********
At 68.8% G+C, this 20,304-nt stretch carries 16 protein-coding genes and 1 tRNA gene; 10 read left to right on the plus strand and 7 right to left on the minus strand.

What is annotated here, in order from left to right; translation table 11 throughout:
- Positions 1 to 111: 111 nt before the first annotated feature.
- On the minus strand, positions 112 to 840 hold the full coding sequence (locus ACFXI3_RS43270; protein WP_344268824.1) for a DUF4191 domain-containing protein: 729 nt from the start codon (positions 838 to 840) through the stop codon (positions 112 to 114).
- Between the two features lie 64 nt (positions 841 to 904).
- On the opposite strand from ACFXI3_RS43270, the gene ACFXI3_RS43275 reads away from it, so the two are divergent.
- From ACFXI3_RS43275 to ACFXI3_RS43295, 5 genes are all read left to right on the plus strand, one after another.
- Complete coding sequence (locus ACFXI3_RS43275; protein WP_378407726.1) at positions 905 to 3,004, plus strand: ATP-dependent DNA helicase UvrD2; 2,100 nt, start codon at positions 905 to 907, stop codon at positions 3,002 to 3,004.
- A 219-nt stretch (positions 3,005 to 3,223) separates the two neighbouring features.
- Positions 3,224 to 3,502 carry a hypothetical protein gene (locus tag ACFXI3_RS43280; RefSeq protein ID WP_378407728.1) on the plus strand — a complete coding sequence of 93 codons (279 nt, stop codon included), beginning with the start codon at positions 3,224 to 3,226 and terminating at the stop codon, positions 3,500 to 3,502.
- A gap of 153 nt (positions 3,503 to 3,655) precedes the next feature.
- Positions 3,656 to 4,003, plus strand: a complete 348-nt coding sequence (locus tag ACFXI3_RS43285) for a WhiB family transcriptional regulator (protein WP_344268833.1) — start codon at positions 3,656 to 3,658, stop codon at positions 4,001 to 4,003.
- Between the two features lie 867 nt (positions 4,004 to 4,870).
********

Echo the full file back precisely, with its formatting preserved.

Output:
At 68.8% G+C, this 20,304-nt stretch carries 16 protein-coding genes and 1 tRNA gene; 10 read left to right on the plus strand and 7 right to left on the minus strand.

What is annotated here, in order from left to right; translation table 11 throughout:
- Positions 1 to 111: 111 nt before the first annotated feature.
- On the minus strand, positions 112 to 840 hold the full coding sequence (locus ACFXI3_RS43270; protein WP_344268824.1) for a DUF4191 domain-containing protein: 729 nt from the start codon (positions 838 to 840) through the stop codon (positions 112 to 114).
- Between the two features lie 64 nt (positions 841 to 904).
- On the opposite strand from ACFXI3_RS43270, the gene ACFXI3_RS43275 reads away from it, so the two are divergent.
- From ACFXI3_RS43275 to ACFXI3_RS43295, 5 genes are all read left to right on the plus strand, one after another.
- Complete coding sequence (locus ACFXI3_RS43275; protein WP_378407726.1) at positions 905 to 3,004, plus strand: ATP-dependent DNA helicase UvrD2; 2,100 nt, start codon at positions 905 to 907, stop codon at positions 3,002 to 3,004.
- A 219-nt stretch (positions 3,005 to 3,223) separates the two neighbouring features.
- Positions 3,224 to 3,502 carry a hypothetical protein gene (locus tag ACFXI3_RS43280; RefSeq protein ID WP_378407728.1) on the plus strand — a complete coding sequence of 93 codons (279 nt, stop codon included), beginning with the start codon at positions 3,224 to 3,226 and terminating at the stop codon, positions 3,500 to 3,502.
- A gap of 153 nt (positions 3,503 to 3,655) precedes the next feature.
- Positions 3,656 to 4,003, plus strand: a complete 348-nt coding sequence (locus tag ACFXI3_RS43285) for a WhiB family transcriptional regulator (protein WP_344268833.1) — start codon at positions 3,656 to 3,658, stop codon at positions 4,001 to 4,003.
- Between the two features lie 867 nt (positions 4,004 to 4,870).